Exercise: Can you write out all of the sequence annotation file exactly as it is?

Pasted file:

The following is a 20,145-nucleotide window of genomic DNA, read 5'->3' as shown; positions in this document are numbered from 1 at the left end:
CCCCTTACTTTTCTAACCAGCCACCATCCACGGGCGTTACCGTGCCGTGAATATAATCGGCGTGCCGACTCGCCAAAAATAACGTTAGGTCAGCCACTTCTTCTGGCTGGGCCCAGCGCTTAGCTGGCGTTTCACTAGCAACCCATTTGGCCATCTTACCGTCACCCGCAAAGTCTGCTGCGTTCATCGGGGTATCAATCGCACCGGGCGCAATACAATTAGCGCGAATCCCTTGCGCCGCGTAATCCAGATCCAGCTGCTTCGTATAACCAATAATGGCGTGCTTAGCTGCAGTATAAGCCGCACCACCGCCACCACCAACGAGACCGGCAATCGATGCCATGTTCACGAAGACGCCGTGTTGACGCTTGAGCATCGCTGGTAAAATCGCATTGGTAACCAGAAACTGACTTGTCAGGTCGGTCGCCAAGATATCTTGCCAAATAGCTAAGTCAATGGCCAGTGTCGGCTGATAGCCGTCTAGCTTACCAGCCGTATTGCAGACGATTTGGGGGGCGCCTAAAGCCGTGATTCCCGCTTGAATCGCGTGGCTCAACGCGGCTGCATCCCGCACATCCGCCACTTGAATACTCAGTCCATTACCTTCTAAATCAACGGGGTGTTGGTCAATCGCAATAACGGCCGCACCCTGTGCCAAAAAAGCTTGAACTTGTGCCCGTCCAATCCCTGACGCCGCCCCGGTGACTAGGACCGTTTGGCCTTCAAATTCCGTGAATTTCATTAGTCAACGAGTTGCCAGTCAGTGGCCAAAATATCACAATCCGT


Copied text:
The following is a 20,145-nucleotide window of genomic DNA, read 5'->3' as shown; positions in this document are numbered from 1 at the left end:
CCCCTTACTTTTCTAACCAGCCACCATCCACGGGCGTTACCGTGCCGTGAATATAATCGGCGTGCCGACTCGCCAAAAATAACGTTAGGTCAGCCACTTCTTCTGGCTGGGCCCAGCGCTTAGCTGGCGTTTCACTAGCAACCCATTTGGCCATCTTACCGTCACCCGCAAAGTCTGCTGCGTTCATCGGGGTATCAATCGCACCGGGCGCAATACAATTAGCGCGAATCCCTTGCGCCGCGTAATCCAGATCCAGCTGCTTCGTATAACCAATAATGGCGTGCTTAGCTGCAGTATAAGCCGCACCACCGCCACCACCAACGAGACCGGCAATCGATGCCATGTTCACGAAGACGCCGTGTTGACGCTTGAGCATCGCTGGTAAAATCGCATTGGTAACCAGAAACTGACTTGTCAGGTCGGTCGCCAAGATATCTTGCCAAATAGCTAAGTCAATGGCCAGTGTCGGCTGATAGCCGTCTAGCTTACCAGCCGTATTGCAGACGATTTGGGGGGCGCCTAAAGCCGTGATTCCCGCTTGAATCGCGTGGCTCAACGCGGCTGCATCCCGCACATCCGCCACTTGAATACTCAGTCCATTACCTTCTAAATCAACGGGGTGTTGGTCAATCGCAATAACGGCCGCACCCTGTGCCAAAAAAGCTTGAACTTGTGCCCGTCCAATCCCTGACGCCGCCCCGGTGACTAGGACCGTTTGGCCTTCAAATTCCGTGAATTTCATTAGTCAACGAGTTGCCAGTCAGTGGCCAAAATATCACAATCCGT